A Transparent Window into Biology: A Primer on Caenorhabditis elegans.

Corsi AK, Wightman B, Chalfie M - Genetics (2015)

Observing C. elegans. (A) Petri dishes sitting on the base of a dissecting stereomicroscope. Bacterial lawns are visible on the surface of the agar inside the dishes but the C. elegans are too small to be seen in this view. (B) C. elegans viewed through the dissecting microscope. The two adults are moving in this view. Tracks in the plate indicate where animals have traveled on the bacterial lawn. (C) An adult hermaphrodite is viewed in a compound microscope. In all pictures, anterior is to the left and ventral is on the bottom. C. elegans moves on either its left or right side; in this image the surface facing the viewer is the left side. Because the animals are transparent, one can see, from left to right on the ventral side, developing oocytes in the gonad (rectangular cells with a clear, circular nucleus inside) followed by the spermatheca (where oocytes are fertilized), and multiple embryos in the uterus. (D) Fluorescent image showing the nervous system labeled with a GFP reporter (sto-6::gfp). Photo credits: (C) Original (modified here): B. Goldstein; (D) J. Kratz.
© Copyright Policy - open-access
Related In: Results  -  Collection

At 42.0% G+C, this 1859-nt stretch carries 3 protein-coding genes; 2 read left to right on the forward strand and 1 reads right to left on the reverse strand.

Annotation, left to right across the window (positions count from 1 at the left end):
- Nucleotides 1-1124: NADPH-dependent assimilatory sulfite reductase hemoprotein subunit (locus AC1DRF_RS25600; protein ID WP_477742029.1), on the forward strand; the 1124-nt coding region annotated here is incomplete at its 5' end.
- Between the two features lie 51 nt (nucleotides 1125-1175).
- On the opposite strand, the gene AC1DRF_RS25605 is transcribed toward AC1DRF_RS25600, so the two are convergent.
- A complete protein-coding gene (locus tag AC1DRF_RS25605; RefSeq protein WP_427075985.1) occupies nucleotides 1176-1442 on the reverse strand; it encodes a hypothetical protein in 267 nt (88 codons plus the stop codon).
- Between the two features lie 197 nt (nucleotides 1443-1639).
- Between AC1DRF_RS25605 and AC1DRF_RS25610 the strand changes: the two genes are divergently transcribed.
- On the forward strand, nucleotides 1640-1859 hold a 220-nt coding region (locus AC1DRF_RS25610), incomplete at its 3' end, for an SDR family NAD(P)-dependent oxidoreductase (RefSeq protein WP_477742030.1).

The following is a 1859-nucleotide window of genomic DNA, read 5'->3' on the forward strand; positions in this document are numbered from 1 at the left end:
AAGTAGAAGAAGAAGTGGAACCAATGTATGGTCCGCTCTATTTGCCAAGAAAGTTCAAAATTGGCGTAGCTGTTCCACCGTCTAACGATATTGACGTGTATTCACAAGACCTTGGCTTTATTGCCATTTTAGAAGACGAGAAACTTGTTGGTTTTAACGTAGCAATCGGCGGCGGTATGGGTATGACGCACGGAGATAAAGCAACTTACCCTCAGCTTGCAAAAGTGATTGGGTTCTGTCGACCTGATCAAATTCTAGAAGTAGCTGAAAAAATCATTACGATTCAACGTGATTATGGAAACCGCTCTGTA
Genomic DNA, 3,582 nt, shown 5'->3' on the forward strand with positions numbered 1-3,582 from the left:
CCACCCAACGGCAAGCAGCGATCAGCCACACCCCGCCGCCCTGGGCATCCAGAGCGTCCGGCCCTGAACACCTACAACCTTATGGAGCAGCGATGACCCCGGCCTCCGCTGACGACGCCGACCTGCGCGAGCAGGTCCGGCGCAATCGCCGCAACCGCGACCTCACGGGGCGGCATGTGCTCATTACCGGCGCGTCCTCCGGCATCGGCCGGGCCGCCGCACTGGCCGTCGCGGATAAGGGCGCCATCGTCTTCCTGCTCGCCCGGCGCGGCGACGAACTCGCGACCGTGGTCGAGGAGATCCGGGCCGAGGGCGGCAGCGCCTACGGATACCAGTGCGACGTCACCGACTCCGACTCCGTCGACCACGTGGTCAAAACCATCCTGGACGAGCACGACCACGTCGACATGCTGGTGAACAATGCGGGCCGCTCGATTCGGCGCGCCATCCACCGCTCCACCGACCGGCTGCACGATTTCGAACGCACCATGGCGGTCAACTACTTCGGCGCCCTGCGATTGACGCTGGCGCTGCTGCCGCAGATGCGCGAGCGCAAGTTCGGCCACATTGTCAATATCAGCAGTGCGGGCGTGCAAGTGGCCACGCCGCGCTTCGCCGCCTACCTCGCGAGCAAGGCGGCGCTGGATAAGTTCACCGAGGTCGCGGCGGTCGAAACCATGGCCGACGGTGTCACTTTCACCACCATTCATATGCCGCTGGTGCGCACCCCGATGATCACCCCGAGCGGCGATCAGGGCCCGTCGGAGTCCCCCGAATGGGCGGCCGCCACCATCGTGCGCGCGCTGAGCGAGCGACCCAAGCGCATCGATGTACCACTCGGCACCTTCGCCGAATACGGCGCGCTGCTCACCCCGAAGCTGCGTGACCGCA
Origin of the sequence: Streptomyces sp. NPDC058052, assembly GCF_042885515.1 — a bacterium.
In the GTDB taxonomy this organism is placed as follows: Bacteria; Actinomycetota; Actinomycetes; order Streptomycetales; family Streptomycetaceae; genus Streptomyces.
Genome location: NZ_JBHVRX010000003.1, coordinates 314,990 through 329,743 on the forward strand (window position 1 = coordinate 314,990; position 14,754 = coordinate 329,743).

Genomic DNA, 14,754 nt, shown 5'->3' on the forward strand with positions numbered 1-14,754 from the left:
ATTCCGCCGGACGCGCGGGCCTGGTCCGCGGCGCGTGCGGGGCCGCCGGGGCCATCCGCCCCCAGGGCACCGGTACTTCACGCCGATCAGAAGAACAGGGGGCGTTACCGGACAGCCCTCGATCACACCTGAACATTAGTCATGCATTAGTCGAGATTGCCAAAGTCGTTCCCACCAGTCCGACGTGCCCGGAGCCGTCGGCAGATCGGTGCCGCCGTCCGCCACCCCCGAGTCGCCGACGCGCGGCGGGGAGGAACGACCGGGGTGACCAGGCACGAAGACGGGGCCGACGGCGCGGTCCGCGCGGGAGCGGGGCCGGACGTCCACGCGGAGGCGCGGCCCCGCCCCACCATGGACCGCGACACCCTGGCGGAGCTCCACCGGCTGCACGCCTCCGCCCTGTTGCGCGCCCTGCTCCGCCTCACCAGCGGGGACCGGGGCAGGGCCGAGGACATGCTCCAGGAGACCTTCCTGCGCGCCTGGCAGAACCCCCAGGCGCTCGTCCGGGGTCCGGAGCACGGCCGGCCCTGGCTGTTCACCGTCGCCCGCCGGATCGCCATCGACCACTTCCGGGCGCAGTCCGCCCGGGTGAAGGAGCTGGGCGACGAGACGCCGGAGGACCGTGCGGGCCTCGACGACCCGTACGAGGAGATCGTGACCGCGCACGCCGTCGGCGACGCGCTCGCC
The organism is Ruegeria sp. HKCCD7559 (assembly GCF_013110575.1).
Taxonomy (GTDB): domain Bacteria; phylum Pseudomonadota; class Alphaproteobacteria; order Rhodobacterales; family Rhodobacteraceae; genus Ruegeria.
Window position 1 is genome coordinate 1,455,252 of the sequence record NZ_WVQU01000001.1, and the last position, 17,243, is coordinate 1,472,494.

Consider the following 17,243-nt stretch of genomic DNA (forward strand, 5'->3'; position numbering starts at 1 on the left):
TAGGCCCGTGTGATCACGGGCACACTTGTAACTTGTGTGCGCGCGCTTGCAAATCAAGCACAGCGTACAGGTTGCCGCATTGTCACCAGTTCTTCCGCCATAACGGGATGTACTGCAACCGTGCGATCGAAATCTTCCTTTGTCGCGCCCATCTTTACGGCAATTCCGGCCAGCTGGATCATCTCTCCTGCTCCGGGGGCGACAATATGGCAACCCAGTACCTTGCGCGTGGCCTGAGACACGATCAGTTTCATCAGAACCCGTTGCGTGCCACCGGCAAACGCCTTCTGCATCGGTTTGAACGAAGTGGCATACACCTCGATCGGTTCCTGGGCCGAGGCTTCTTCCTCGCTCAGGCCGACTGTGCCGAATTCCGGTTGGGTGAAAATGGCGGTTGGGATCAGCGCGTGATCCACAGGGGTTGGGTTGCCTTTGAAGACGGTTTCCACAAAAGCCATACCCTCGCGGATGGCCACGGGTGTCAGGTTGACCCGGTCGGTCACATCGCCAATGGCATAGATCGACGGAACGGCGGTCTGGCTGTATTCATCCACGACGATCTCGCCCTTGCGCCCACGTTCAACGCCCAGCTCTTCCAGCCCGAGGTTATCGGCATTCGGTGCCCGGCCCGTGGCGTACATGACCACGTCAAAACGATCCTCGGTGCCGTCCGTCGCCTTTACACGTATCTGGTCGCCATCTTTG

License
Show All Figures
getmorefigures.php?uid=PMC4492366&req=5

fig1: Observing C. elegans. (A) Petri dishes sitting on the base of a dissecting stereomicroscope. Bacterial lawns are visible on the surface of the agar inside the dishes but the C. elegans are too small to be seen in this view. (B) C. elegans viewed through the dissecting microscope. The two adults are moving in this view. Tracks in the plate indicate where animals have traveled on the bacterial lawn. (C) An adult hermaphrodite is viewed in a compound microscope. In all pictures, anterior is to the left and ventral is on the bottom. C. elegans moves on either its left or right side; in this image the surface facing the viewer is the left side. Because the animals are transparent, one can see, from left to right on the ventral side, developing oocytes in the gonad (rectangular cells with a clear, circular nucleus inside) followed by the spermatheca (where oocytes are fertilized), and multiple embryos in the uterus. (D) Fluorescent image showing the nervous system labeled with a GFP reporter (sto-6::gfp). Photo credits: (C) Original (modified here): B. Goldstein; (D) J. Kratz.